NECST Consortium

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SEM image of NECST logo
Scanning Electron Microscope (SEM) image of necst logo fabricated from forests of carbon nanotubes

NECST logo

NECST Director: Professor Brian L. Wardle

NECST formally launched in early 2006 with the first full Members-only meeting in May of that year on the MIT campus. We are pleased to be partnered with Boeing, EADS/Airbus, Embraer, Lockheed Martin, Saab AB, Composite Systems Technology, Hexcel, and Toho Tenax. The NECST industry Consortium is IP-generating, and Members have specific rights to both background and new IP.  A Consortium Prospectus is available upon request.

The NECST Consortium’s technology focus is to improve the performance of advanced aerospace materials/structures through strategic use of carbon nanotubes (CNTs) combined with traditional advanced composites to form hybrid architectures. Two primary 3D nano-engineered architectures are being explored and developed, both polymer-matrix based, and a third is under development. The fabrication strategy involves novel synthesis of high-quality, long (several millimeters), aligned CNTs placed strategically within existing advanced composite systems. Results have demonstrated that high-quality CNT/traditional hybrid composite laminates can be architected and fabricated at rates and scales that can be used in full-scale aerospace structures.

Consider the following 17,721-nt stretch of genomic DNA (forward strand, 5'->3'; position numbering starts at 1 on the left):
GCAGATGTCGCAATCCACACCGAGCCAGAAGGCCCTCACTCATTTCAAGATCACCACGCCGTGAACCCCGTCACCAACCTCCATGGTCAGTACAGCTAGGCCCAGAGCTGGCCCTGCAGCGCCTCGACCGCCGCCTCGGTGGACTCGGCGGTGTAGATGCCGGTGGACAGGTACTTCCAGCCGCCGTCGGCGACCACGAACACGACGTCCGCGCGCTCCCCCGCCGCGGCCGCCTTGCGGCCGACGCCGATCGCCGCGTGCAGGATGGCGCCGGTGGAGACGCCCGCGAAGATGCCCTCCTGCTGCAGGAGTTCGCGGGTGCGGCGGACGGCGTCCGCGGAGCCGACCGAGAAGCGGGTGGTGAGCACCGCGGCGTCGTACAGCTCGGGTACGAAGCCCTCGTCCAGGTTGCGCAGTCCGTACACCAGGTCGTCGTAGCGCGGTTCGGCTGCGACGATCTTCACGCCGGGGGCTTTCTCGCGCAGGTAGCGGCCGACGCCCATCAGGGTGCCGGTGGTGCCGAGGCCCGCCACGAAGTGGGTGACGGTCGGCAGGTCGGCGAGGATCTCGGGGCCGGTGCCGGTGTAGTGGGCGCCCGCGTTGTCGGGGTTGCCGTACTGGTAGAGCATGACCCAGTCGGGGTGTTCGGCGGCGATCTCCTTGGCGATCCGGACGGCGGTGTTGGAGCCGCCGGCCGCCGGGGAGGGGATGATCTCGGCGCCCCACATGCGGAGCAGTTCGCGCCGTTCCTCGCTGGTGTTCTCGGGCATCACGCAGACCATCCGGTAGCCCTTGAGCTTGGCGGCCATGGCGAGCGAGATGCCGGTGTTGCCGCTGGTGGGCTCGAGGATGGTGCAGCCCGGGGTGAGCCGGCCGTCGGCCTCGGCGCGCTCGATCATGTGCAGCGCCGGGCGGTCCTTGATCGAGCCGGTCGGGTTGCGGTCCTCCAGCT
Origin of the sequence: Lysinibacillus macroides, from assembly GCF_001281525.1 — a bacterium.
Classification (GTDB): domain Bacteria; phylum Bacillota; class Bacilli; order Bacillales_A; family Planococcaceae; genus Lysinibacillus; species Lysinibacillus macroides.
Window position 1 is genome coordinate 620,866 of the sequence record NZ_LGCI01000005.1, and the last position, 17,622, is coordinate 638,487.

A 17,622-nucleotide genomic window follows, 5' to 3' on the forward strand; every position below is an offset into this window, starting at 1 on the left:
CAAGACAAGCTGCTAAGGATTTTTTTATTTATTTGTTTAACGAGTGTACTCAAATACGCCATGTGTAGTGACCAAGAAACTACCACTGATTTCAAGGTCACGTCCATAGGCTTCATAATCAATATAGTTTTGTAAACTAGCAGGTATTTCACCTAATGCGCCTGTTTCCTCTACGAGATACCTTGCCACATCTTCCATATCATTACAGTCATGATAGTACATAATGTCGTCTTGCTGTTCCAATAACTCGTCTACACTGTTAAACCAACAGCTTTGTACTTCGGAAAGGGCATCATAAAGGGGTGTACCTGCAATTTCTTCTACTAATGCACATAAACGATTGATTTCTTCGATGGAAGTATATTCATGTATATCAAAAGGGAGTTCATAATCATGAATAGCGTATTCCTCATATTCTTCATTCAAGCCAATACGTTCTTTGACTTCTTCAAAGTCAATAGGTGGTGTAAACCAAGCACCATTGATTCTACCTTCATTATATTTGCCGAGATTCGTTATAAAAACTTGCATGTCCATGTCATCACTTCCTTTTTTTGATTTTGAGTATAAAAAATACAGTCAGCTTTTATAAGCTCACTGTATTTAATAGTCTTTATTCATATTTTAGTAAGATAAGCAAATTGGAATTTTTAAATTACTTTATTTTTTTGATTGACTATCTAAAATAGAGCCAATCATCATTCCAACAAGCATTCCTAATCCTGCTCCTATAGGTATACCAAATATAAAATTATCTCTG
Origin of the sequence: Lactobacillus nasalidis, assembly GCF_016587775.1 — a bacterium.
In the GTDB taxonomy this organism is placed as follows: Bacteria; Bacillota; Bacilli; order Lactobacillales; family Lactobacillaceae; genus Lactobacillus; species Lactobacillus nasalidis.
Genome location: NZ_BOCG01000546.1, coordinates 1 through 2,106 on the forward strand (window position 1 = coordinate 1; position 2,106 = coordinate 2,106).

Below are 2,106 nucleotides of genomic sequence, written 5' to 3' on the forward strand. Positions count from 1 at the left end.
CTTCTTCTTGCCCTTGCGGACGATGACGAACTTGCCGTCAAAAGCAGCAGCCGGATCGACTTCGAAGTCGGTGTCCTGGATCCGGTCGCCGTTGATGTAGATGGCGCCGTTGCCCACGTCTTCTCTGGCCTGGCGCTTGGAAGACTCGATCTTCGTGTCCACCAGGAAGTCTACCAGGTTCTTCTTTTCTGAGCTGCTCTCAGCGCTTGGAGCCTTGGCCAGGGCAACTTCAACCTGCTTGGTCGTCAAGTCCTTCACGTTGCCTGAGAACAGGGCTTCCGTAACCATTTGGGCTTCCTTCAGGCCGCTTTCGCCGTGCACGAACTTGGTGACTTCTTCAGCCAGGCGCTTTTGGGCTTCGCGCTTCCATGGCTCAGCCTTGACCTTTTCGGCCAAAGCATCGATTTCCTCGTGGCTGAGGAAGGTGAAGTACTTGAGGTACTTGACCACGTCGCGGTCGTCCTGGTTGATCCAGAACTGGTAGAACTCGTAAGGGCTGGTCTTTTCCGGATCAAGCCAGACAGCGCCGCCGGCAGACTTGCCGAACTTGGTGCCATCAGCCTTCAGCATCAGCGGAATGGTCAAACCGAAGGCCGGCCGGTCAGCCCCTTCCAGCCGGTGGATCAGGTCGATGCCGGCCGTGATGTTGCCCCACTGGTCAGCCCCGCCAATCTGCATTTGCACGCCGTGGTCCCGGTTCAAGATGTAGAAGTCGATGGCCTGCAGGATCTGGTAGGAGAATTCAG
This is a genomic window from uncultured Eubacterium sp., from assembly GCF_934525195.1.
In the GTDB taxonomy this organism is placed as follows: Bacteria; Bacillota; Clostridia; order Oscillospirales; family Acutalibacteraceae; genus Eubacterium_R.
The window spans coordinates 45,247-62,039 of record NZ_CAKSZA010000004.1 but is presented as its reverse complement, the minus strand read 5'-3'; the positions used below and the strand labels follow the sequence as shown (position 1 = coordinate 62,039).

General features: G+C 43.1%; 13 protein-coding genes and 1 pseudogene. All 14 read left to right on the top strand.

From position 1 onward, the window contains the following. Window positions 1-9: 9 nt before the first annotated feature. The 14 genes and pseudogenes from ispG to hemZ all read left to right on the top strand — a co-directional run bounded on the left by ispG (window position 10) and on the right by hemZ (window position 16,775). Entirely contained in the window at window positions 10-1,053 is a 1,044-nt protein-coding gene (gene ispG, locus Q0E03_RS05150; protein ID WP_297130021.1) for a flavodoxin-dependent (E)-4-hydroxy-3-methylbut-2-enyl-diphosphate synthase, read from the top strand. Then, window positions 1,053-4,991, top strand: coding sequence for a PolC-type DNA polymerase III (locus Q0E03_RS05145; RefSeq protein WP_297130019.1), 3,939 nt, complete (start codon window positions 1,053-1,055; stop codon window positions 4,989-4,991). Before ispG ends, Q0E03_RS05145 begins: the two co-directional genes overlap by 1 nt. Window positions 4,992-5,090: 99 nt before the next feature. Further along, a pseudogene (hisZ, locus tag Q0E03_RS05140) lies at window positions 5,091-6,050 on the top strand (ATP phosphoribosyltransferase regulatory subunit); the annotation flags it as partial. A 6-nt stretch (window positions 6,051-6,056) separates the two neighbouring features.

The unifying focus of the Consortium is improved performance of advanced aerospace structures and, as such, it is centered in MIT’s Department of Aeronautics & Astronautics, and we continue to collaborate with Dr. John Hart at the University of Michigan's Mechanical Engineering Department on CNT processing and characterization topics.  The involvement of the Precision Engineering Research Group in MIT’s Department of Mechanical Engineering provides expertise in developing equipment and processes for high-rate manufacturing and large-scale integration of nano-engineered composites. The research of the Consortium spans topics from fundamental science (e.g., catalyst characteristics for CNT growth) to more applied research such as laminate-level manufacturing and sub-structural strength testing, to such topics as environmental health and safety of nanostructured materials.